In the case of a partnership, two or more business partners will work with you and will share the profits and losses equally.

There is also a limited company type, in which the business is a separate legal entity. In this, the business is distinct from its directors, shareholders and employees. Unlike the other two, in this type the business can sue or be sued separately from its owners.

A limited partnership liability could be said to be a mixture of a partnership and a limited company. In this type, the partners have a limited liability and the business can run even with the resignation or death of its partners.

These days, other forms of business such as Co-operative Societies and Company Interest Societies have also become quite widespread. However, once you have adapted a certain legal form, it is still possible to change it although it will require a lot of investment in terms of time and finance. If your business has re-registered with VAT, you must inform your local VAT office within a 30 day time period. The other legal requirement for the change can be checked with your legal and accounting departments.

Sole Proprietorship

A sole proprietorship is when the business is owned and managed by a single person. Many new start-ups prefer to have a sole proprietorship as it comes across as the best and most feasible option.

The advantages of a sole proprietorship are as follows:

Setting up the business is very simple and can be quickly done by just registering your business with the VAT, tax and other concerned authorities.

Your gross tax payments will be lower compared to other forms of business; this is, of course, if your earnings are not very high.

Your National Insurance will be low.

You can maintain simple, unaudited accounts.

Later on, you can also form a limited company and merge your business with it by paying some stamp duty.

The disadvantages of a sole proprietorship are:

As a sole proprietor, your financial options are quite limited and you are entitled to fewer social security benefits.

Your assets are at a high risk, as you are personally responsible for all your debts.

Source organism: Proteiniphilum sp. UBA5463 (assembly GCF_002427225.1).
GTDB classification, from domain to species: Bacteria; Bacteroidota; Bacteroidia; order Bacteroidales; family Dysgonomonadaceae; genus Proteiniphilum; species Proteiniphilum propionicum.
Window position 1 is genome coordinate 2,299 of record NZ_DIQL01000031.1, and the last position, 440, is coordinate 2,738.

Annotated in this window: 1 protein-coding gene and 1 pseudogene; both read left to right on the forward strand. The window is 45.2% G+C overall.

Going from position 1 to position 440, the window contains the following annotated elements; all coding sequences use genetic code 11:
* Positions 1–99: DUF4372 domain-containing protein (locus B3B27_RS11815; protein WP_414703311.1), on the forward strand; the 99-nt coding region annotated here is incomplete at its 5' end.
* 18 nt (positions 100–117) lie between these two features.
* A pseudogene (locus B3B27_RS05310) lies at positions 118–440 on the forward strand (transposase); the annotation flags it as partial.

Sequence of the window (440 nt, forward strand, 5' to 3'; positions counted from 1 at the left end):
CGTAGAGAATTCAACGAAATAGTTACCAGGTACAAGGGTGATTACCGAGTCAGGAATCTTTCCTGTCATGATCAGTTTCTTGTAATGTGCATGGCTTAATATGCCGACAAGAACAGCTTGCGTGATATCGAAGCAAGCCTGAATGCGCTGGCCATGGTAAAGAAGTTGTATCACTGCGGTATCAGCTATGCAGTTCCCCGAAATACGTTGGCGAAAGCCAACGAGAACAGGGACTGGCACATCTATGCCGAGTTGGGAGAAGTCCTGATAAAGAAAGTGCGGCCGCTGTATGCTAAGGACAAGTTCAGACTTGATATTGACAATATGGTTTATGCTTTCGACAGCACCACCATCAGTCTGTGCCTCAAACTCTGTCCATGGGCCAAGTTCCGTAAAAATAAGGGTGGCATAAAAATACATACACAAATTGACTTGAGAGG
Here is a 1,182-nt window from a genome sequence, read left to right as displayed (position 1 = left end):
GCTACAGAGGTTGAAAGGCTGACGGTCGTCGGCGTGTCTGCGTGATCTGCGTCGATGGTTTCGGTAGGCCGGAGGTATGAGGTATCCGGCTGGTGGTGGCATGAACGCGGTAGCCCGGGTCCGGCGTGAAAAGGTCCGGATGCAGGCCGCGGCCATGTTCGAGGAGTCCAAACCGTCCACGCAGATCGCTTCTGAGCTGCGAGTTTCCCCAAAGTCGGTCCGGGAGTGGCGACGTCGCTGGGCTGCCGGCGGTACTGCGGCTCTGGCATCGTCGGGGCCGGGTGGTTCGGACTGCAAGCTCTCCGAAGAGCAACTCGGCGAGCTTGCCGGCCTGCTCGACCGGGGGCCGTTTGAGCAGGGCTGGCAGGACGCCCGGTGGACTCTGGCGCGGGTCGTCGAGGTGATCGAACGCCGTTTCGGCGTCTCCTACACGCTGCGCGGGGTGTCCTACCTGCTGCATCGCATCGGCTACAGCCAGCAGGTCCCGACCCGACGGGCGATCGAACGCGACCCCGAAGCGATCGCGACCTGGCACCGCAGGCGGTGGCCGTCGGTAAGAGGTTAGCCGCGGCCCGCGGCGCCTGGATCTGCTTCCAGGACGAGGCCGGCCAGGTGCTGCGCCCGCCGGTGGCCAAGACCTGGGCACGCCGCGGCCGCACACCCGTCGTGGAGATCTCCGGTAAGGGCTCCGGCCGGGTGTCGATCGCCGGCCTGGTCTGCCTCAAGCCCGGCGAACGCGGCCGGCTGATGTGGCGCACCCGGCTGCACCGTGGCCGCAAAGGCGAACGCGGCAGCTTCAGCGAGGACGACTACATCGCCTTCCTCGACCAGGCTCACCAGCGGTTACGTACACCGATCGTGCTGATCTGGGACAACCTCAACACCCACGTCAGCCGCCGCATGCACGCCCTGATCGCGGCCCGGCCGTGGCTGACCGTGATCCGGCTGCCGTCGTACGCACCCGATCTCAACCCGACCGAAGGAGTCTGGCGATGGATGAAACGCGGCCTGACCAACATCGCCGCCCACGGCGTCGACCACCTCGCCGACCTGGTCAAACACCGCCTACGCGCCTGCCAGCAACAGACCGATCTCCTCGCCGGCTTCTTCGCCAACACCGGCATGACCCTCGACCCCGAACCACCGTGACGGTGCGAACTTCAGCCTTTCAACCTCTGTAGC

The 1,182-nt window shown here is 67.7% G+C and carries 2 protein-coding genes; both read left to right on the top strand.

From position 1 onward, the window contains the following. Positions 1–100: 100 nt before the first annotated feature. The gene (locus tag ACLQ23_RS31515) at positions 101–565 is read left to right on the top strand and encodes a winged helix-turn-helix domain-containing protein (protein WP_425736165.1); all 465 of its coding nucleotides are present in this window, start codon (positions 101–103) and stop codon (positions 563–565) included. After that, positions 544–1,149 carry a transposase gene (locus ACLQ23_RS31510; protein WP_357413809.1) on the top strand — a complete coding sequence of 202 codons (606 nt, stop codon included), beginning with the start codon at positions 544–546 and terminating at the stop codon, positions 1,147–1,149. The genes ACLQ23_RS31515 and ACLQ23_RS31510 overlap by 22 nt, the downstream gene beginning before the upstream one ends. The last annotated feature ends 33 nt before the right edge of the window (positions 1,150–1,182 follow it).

Also, it will be difficult to sell or pass on your business to others.

Partnership

A partnership form of business shares the same advantages and disadvantages as a sole proprietorship. However there are a few other aspects as well:

While forming a partnership, you must first initially have an agreement drawn by a lawyer and agreed upon by all partners in order to avoid future disputes.

In a partnership, each member is liable for the losses or debts suffered, even if caused by other members.

There is more scope in a partnership to raise money as all the other partners could contribute financially as well.

Limited Company

The advantages of a limited company have a propensity to increase as your business develops. The following are the advantages:

In the case of a limited company, the liability of the members is restricted to the amount they have invested in the company by buying the shares. Personal liabilities may arise in rare circumstances of company fraud or security on company borrowing etc.

In terms of financial stability, it is easier to raise money or to sell the business when need arises since a limited company enjoys more credibility.

High earners can enjoy tax advantages by keeping their money in the business or pension payments.

The few disadvantages are:

Annual accounts are usually more complicated. Also a high turnover requires for regular audits. If your turnover climbs above £5.6 million, an independent audit is compulsory, costing you at least £2,000.

There are greater costs and obligations involved. Ceasing the business is a lengthy and expensive procedure.

The National Insurance payments are higher as you have to pay the directors’, employers’ and employees’ National Insurance contribution on salaries.

A limited company must be registered at Companies House and thus setting up a limited company involves some red tape. Hence you can adapt one of these methods:

You can ask your solicitor or accountant to buy you an off-the-shelf company and to provide advice on all the details (costs will be from £200 upwards).

You could use a reputable company registration agent (cost will be around £60 - £200).

You can also undertake the registration process yourself after seeking professional advice and guidance.

Like the partnership agreement, in a limited company, a shareholders agreement helps all the people involved in a business discern their credibility and share in the business. The agreement covers the key issues regarding the business and possible ‘what if’ scenarios, such as:

How much money the members will contribute in the initial investment and for what amount of reward in return?

If need be, how will you raise money for the capital in the future?

If in the future a member needs to take out extra money, how will that situation be dealt with?

How will the dividends and salaries be distributed to the directors and shareholders?

Who will take all these crucial decisions?

How fast will the business expand and who is responsible for each business